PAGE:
# Stress-energy tensor for a massive vector field

I am trying to work out the symmetric stress-energy tensor for a free massive vector field and show that it is conserved. The Lagrangian density and resulting EoM are:

$$L=-\frac{1}{4}F^{\alpha\beta}F_{\alpha\beta}+\frac{1}{2}m^2 A^{\beta}A_{\beta}$$ $$\partial_\mu F^{\mu\nu}+m^2 A^\nu=0$$

Where I am using the metric $$\eta_{\mu\nu}=diag(+1,-1,-1,-1)$$. Evaluating the usual expression for the canonical stress energy tensor:

$$T_C^{\mu \nu}=\frac{\partial L}{\partial \left(\partial_{\mu} A_{\lambda}\right)}\eta^{\nu\beta}\partial_{\beta} A_{\lambda}-\eta^{\mu \nu}L$$ $$\frac{\partial L}{\partial \left(\partial_{\mu} A_{\lambda}\right)}=F^{\lambda\mu}$$ $$T_C^{\mu \nu}=F^{\lambda\mu}\eta^{\nu\beta}\partial_{\beta} A_{\lambda}+\frac{1}{4}F^{\alpha\beta}F_{\alpha\beta}\eta^{\mu \nu}-\frac{1}{2}m^2 A^{\beta}A_{\beta}\eta^{\mu \nu}$$

According to what I can find on this site and elsewhere, the symmetric stress energy should be (adding the mass term to the form found here):

$$T^{\mu\nu}=\frac{1}{4}F^{\alpha\beta}F_{\alpha\beta}\eta^{\mu \nu}+F^{\mu\lambda}\eta_{\lambda\kappa}F^{\kappa\nu}-\frac{1}{2}m^2 A^{\beta}A_{\beta}\eta^{\mu \nu}$$

When I calculate the difference between these I get:

$$T^{\mu\nu}-T_C^{\mu \nu}=S^{\mu\nu}=-F^{\beta\nu}\partial_\beta A^\mu$$

It should be that $$\partial_\mu S^{\mu\nu}=0$$ so that $$T^{\mu\nu}$$ is conserved just as $$T_C^{\mu\nu}$$ is. But I calculate:

$$\partial_\mu S^{\mu\nu}=-\left( \partial_\mu F^{\beta\nu}\right) \partial_\beta A^\mu-F^{\beta\nu}\partial_\beta \left( \partial_\mu A^\mu\right)$$

The second term is zero since $$\partial_\mu A^\mu=0$$ by the EoM. But I can't figure out how to show that the first term is zero, nor can I see that $$\partial_\mu T^{\mu\nu}=0$$ when I try to calculate it directly. Where am I going wrong?

• Minimally couple the Lagrangian and consider taking the derivative with respect to the metric, and then finally substituting the Minkowski metric. Mar 4, 2020 at 17:41
• @JamalS Could you provide an answer showing how to do that? I am not familiar with how to take the derivative with respect to the metric. Mar 4, 2020 at 17:57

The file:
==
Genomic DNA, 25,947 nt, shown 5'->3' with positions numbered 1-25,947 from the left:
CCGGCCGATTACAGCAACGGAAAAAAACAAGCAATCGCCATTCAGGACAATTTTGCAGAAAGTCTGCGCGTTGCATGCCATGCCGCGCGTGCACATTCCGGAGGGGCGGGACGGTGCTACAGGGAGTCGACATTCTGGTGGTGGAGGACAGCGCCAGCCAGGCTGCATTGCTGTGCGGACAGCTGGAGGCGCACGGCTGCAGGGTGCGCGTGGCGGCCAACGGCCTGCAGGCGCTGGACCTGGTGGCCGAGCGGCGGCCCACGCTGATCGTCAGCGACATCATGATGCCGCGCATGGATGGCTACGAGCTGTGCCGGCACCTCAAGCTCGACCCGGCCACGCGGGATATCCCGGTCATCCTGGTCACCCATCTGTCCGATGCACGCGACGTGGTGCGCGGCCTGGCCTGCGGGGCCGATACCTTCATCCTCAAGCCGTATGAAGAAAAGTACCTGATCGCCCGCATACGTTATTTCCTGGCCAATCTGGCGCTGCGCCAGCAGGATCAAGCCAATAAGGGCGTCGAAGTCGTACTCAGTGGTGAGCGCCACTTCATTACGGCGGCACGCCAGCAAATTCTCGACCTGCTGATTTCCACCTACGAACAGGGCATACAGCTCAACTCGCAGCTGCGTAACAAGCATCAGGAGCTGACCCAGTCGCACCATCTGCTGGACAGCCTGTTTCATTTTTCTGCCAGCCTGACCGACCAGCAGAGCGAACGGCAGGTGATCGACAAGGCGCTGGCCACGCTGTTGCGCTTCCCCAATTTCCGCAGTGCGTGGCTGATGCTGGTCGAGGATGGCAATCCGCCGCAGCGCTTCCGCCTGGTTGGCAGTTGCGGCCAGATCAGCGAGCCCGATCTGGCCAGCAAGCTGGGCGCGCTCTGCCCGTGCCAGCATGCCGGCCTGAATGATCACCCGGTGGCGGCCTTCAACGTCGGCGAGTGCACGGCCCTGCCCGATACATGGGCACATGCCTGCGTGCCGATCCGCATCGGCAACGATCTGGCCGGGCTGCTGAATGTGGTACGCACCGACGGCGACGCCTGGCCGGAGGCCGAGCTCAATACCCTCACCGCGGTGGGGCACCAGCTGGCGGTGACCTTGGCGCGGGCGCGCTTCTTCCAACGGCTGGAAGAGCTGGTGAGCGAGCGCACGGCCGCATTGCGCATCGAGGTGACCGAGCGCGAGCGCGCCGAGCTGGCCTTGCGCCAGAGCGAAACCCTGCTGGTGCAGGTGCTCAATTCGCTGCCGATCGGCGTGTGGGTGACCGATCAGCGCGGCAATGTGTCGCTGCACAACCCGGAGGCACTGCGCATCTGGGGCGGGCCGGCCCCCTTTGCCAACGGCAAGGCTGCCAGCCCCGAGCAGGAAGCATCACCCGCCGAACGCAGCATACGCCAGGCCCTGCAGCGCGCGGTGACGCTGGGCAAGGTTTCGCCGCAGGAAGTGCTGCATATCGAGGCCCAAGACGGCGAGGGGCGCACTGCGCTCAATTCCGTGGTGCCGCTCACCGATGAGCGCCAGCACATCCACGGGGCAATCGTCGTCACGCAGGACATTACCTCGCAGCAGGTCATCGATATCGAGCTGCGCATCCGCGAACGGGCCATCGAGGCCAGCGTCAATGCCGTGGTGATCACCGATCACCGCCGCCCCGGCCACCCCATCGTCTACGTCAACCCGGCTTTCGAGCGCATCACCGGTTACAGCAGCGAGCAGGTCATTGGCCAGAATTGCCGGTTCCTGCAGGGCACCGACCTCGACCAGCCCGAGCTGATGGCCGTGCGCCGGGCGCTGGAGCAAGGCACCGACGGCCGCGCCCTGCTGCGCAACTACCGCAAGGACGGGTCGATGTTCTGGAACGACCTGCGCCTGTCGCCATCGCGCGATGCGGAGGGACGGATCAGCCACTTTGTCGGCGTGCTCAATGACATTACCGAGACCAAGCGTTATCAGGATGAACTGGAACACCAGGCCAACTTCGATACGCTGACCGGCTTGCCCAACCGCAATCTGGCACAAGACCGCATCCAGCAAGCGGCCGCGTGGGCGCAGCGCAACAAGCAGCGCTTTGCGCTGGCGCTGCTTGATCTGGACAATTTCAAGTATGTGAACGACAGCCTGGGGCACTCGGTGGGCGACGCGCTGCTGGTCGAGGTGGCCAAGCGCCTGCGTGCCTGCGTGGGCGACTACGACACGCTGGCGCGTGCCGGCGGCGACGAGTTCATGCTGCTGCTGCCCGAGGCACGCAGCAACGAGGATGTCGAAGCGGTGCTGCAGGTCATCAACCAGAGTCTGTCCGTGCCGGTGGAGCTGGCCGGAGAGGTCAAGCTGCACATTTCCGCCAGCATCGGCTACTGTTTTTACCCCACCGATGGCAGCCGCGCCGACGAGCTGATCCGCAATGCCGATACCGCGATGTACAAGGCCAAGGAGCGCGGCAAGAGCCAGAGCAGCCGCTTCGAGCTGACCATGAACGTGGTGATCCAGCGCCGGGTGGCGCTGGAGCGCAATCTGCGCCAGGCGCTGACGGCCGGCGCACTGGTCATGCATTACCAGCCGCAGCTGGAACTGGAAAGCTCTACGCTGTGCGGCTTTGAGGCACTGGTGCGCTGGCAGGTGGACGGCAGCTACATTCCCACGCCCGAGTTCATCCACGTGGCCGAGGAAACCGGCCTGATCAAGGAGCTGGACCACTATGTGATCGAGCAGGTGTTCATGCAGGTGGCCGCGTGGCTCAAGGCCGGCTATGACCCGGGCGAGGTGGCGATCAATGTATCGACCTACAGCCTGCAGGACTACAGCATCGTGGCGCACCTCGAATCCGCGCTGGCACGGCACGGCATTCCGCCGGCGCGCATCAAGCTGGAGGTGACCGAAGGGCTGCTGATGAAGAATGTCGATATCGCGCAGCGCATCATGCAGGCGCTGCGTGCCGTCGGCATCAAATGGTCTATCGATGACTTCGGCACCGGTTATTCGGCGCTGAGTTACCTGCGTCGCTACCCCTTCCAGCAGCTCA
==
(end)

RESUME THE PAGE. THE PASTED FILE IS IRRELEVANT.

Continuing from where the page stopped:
• The conservation law is $\partial_\nu T^{\mu\nu} = 0$, not $\partial_\mu T^{\mu\nu} = 0$. Mar 5, 2020 at 22:22

1. The Lagrangian density for massive E&M is $${\cal L}~=~\sqrt{|g|}L, \qquad L~=~-\frac{1}{4}F_{\mu\nu}F^{\mu\nu}\mp \frac{1}{2}m^2 A^2, \tag{1}$$ for Minkowski sign convention $$(\mp,\pm,\pm,\pm)$$. The Euler-Lagrange (EL) equations read $$d_{\mu}F^{\mu\nu}~\stackrel{(1)}{\approx}~\pm m^2A^{\nu} .\tag{2}$$
2. The mass term breaks gauge-invariance but not translational invariance, so that the canonical stress-energy-momentum (SEM) tensor $$\mp T_C^{\mu}{}_{\nu}~:=~\frac{\partial L}{\partial(\partial_{\mu}A_{\lambda})}\partial_{\nu}A_{\lambda}-\delta^{\mu}_{\nu}L ~\stackrel{(1)}{=}~F^{\lambda\mu}\partial_{\nu}A_{\lambda}-\delta^{\mu}_{\nu}L\tag{3}$$ is conserved cf. Noether's first theorem
3. The Hilbert/metric SEM tensor is $$\mp T_{\mu\nu}~:=~\frac{2}{\sqrt{|g|}}\frac{\delta S}{\delta g^{\mu\nu}} ~\stackrel{(1)}{=}~- F_{\mu}{}^{\lambda}F_{\nu\lambda}\mp m^2A_{\mu}A_{\nu} - g_{\mu\nu}L.\tag{4}$$ In eq. (4) it is important that we think of $$A$$ as a co-vector/one-form rather than a vector.
4. The difference becomes $$S^{\mu}{}_{\nu}~:=~T^{\mu}{}_{\nu}-T_C^{\mu}{}_{\nu} ~\stackrel{(3(+(4)}{=}~\mp F^{\mu\lambda}d_{\lambda}A_{\nu}+ m^2A^{\mu}A_{\nu} ~\stackrel{(2)}{\approx}~\mp d_{\lambda}(F^{\mu\lambda}A_{\nu}),\tag{5}$$ so that $$d_{\mu}S^{\mu}{}_{\nu}~\stackrel{(5)}{\approx}~\mp d_{\mu}d_{\lambda}(F^{\mu\lambda}A_{\nu})~=~0,\tag{6}$$ by (anti)symmetry of indices $$\mu\leftrightarrow\lambda$$. Hence the conservation law for the two SEM tensors (3) & (4) are equivalent, cf. OP's question.
• $\uparrow$ Yes. Mar 5, 2020 at 18:51